Billionaire Invenergy founder who encountered attempts to swindle people
White power company Invenergy on Friday said it had been robbed but that it “did not want to pay a ransom”, after one of the world’s most famous groups threatened to release more embarrassing information about their billionaire boss.
The Chicago-based business company, which is best known for its large solar and solar power plant, said it had “investigated illegal activities on certain information sources” and was complying with all regulations required to disclose information breaches.
Invenergy stated that its activities were not affected by the demonstration, adding: “Restitution did not pay and did not require a ransom”.
The approval came after a Russian-affiliated REvil, among a number of criminal groups, said on its dark page that it had disrupted the company, downloading 4 terabytes of data plus a lot of software and contracts, according to FT’s observations.
It also said it contained many “secrets and secrets” of the company’s CEO Michael Polsky. According to critics, this includes emails from the power leader, confusing photos, and more about divorce from his first wife Maya Polsky. Invenergy has not commented on the matter.
Polsky earned $ 1.5bn in construction of power companies after moving to the US from Soviet Ukraine in 1976 for $ 500, according to Forbes. In 2007, a judge ordered Mrs. Polsky to remain given half of her husband’s income and wealth at the time – about $ 180m – was one of the most expensive marriages in history.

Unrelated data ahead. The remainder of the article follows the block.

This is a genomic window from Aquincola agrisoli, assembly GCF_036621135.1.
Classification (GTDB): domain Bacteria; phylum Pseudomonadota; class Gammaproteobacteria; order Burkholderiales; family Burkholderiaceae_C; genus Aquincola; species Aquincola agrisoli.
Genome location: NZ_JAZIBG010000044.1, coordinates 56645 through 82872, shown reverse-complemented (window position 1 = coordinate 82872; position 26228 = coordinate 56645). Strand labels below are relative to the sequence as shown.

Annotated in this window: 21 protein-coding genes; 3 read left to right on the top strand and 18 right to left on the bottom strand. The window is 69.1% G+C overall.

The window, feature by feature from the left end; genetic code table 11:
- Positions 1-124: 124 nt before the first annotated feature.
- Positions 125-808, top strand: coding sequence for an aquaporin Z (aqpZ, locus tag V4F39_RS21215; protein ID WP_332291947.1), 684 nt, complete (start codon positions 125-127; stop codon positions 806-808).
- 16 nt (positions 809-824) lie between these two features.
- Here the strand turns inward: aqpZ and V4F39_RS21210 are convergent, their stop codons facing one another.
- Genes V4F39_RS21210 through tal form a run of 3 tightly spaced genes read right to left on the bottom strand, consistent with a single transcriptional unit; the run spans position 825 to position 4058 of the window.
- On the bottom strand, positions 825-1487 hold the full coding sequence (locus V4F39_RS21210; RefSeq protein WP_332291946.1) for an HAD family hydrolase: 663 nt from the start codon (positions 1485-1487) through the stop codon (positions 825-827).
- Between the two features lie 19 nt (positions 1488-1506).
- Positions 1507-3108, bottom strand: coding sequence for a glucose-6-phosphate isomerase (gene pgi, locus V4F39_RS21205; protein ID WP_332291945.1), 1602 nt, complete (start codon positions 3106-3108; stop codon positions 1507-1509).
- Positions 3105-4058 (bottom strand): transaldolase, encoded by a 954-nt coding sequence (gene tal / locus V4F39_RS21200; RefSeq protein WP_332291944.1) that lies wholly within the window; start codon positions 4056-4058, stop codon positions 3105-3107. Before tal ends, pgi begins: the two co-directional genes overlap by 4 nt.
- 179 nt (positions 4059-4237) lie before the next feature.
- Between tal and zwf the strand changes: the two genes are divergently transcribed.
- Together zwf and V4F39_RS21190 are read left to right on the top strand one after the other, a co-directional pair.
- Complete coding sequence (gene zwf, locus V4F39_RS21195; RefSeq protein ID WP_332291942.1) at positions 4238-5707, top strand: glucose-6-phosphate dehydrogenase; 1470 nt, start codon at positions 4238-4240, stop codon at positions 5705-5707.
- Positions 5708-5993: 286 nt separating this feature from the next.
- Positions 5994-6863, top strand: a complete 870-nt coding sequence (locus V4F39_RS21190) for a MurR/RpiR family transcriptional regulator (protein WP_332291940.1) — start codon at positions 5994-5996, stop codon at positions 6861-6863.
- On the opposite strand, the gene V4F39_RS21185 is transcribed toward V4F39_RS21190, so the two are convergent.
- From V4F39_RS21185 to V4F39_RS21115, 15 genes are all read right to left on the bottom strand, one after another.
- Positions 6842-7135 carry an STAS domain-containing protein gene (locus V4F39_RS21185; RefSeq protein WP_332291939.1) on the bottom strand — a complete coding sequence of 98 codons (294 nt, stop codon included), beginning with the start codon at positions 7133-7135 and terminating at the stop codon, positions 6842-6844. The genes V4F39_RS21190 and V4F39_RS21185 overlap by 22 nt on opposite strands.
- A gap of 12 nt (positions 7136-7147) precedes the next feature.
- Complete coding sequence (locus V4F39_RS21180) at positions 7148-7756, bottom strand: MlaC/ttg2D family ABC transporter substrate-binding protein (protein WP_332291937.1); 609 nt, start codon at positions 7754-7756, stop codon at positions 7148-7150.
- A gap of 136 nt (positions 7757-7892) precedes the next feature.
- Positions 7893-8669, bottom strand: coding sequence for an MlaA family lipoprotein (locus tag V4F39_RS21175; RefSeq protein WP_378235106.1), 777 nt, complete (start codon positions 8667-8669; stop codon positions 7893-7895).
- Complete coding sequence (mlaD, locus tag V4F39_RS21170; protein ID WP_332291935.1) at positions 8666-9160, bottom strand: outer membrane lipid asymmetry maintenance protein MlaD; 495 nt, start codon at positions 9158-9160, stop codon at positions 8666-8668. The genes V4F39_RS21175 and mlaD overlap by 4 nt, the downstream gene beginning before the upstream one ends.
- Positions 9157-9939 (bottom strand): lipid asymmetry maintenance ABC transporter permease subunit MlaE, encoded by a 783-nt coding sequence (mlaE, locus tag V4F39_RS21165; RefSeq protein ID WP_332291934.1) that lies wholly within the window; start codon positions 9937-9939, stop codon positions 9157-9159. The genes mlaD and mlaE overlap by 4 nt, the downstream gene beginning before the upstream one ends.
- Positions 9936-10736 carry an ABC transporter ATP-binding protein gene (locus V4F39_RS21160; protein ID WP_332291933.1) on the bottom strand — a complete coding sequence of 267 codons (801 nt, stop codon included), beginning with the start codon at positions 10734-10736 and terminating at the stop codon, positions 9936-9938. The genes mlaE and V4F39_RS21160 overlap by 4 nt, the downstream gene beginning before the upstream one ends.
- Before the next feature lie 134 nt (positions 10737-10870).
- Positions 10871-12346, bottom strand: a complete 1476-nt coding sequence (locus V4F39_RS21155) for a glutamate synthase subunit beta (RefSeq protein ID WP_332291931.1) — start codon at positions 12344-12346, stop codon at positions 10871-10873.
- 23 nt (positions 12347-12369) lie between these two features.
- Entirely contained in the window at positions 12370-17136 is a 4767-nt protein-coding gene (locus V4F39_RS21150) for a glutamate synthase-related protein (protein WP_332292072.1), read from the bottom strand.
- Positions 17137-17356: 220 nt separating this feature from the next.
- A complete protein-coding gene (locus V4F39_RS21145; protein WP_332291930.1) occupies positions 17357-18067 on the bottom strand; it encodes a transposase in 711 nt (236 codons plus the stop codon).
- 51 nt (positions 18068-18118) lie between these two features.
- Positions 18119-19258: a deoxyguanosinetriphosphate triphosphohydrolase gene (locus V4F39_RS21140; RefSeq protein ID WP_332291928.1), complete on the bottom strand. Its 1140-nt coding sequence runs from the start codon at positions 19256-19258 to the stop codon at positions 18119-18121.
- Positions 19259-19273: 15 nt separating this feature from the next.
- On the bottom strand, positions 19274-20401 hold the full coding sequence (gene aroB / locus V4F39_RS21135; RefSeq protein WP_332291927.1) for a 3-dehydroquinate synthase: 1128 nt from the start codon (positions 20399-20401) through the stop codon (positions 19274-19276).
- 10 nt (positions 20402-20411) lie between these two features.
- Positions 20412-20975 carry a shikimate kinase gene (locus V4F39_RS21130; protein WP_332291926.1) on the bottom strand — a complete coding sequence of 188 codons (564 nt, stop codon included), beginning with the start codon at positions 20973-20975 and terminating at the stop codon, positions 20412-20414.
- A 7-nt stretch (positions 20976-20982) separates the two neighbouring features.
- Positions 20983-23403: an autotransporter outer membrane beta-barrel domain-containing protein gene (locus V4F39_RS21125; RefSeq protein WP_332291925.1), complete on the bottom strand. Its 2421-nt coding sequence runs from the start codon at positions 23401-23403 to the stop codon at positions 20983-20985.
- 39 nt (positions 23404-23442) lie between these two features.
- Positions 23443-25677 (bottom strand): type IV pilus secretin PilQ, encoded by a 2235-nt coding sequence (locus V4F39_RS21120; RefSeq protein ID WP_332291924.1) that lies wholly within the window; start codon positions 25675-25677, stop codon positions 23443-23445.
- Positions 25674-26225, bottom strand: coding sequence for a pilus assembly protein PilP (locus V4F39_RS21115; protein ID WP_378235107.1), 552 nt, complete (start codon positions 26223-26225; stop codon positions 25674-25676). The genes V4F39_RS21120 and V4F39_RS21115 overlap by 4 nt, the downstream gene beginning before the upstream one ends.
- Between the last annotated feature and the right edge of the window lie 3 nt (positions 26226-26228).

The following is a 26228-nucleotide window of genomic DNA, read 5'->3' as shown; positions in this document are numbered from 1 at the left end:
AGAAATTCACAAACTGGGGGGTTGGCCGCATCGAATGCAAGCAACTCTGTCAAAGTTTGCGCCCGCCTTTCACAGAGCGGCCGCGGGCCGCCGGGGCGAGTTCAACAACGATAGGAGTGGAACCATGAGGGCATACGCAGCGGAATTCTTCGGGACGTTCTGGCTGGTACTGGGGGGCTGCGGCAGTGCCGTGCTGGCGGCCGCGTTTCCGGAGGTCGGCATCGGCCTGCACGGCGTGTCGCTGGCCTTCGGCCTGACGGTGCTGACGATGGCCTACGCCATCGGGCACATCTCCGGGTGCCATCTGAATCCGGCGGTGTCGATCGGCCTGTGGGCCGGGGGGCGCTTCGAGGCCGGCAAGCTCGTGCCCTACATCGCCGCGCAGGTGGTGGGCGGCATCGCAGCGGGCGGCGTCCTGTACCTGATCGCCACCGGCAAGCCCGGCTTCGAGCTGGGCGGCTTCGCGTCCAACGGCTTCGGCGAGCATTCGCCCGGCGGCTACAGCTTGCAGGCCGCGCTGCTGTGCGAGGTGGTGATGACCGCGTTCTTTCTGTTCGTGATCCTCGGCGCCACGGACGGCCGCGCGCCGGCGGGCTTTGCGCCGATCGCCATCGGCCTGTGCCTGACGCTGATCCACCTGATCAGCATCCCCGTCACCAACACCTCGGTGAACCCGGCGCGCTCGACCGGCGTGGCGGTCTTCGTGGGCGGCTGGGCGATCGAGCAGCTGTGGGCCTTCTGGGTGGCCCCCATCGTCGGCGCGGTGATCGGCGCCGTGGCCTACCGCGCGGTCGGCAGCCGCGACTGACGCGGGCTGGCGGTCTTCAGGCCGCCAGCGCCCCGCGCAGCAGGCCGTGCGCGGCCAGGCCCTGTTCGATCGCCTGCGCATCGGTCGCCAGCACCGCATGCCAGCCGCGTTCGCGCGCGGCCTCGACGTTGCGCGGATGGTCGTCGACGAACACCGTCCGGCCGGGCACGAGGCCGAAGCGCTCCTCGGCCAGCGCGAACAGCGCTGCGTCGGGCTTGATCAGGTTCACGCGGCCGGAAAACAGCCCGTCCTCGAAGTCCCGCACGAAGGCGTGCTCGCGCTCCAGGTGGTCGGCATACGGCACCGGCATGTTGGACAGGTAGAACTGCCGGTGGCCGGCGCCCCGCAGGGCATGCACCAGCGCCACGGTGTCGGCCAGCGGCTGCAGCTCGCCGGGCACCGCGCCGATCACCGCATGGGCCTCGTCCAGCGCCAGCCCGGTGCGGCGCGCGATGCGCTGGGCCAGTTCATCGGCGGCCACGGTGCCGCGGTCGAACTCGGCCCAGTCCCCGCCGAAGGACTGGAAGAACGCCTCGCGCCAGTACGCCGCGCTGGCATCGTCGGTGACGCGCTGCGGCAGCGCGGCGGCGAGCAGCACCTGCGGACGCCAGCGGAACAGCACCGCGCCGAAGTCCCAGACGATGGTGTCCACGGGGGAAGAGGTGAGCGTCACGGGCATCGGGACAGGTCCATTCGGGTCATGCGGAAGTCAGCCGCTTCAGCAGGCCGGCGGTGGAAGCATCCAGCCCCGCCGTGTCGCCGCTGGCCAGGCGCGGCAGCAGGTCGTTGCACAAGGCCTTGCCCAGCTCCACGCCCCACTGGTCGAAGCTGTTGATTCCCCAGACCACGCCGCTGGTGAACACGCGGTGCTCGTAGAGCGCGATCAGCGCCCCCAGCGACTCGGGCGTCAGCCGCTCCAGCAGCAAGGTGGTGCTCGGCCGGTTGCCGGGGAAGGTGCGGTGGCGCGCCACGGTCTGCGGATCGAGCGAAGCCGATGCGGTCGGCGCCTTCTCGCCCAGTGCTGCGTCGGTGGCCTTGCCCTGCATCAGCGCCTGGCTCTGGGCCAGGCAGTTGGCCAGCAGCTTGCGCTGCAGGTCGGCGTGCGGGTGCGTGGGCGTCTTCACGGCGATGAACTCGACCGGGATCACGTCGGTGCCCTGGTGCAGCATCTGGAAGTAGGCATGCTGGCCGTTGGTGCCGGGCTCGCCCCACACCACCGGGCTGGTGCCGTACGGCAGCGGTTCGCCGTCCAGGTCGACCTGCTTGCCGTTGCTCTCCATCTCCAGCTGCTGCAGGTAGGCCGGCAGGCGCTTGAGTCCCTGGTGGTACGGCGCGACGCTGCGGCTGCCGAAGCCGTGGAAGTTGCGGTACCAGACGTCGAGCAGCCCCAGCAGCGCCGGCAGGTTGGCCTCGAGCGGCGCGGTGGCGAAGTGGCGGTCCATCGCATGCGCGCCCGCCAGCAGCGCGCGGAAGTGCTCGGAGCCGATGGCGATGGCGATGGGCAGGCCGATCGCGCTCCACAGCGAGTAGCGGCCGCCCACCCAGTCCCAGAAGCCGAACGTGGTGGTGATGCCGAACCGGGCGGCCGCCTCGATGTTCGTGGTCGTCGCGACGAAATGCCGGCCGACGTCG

The Invenergy incident comes amid a massive cybercriminal scourge, which also includes ransom, in which hackers seize data and release it when a payment is made, which could hurt the victim’s business, as well as pipeline theft in the US.
REvil victims in recent months have been included Taiwanese apple retailer Quanta and the FBI has also criticized the group for launching the protests last week meat producer JBS.
Recently, redemption teams have begun threatening to re-release data as an additional opportunity to force those who want to pay. Many use the “lost site” on the black internet when they publish threats and then publish the stolen items if the offenses refuse to pay.
Some groups swindle people to move to the only model known as “extortware”, based on a historical threat to success, especially in cryptocurrency.
Invenergy said “no data was stored” by the attackers, suggesting that REvil either did not choose to cover up the company’s misconduct and disrupted its business, or that attempts to conceal it failed.
“Dangerous groups. . . they are using a lot of embarrassing information they have found as an opportunity to advertise to potential employers who can change their minds whether they want to be paid or not, ”said Brett Callow, a cyber security expert at Emsisoft’s cyber security team.
Unfortunately, that’s the way it probably works. Although [if] what they are saying is false, some companies can pay their bills to get rid of the embarrassing stuff. ”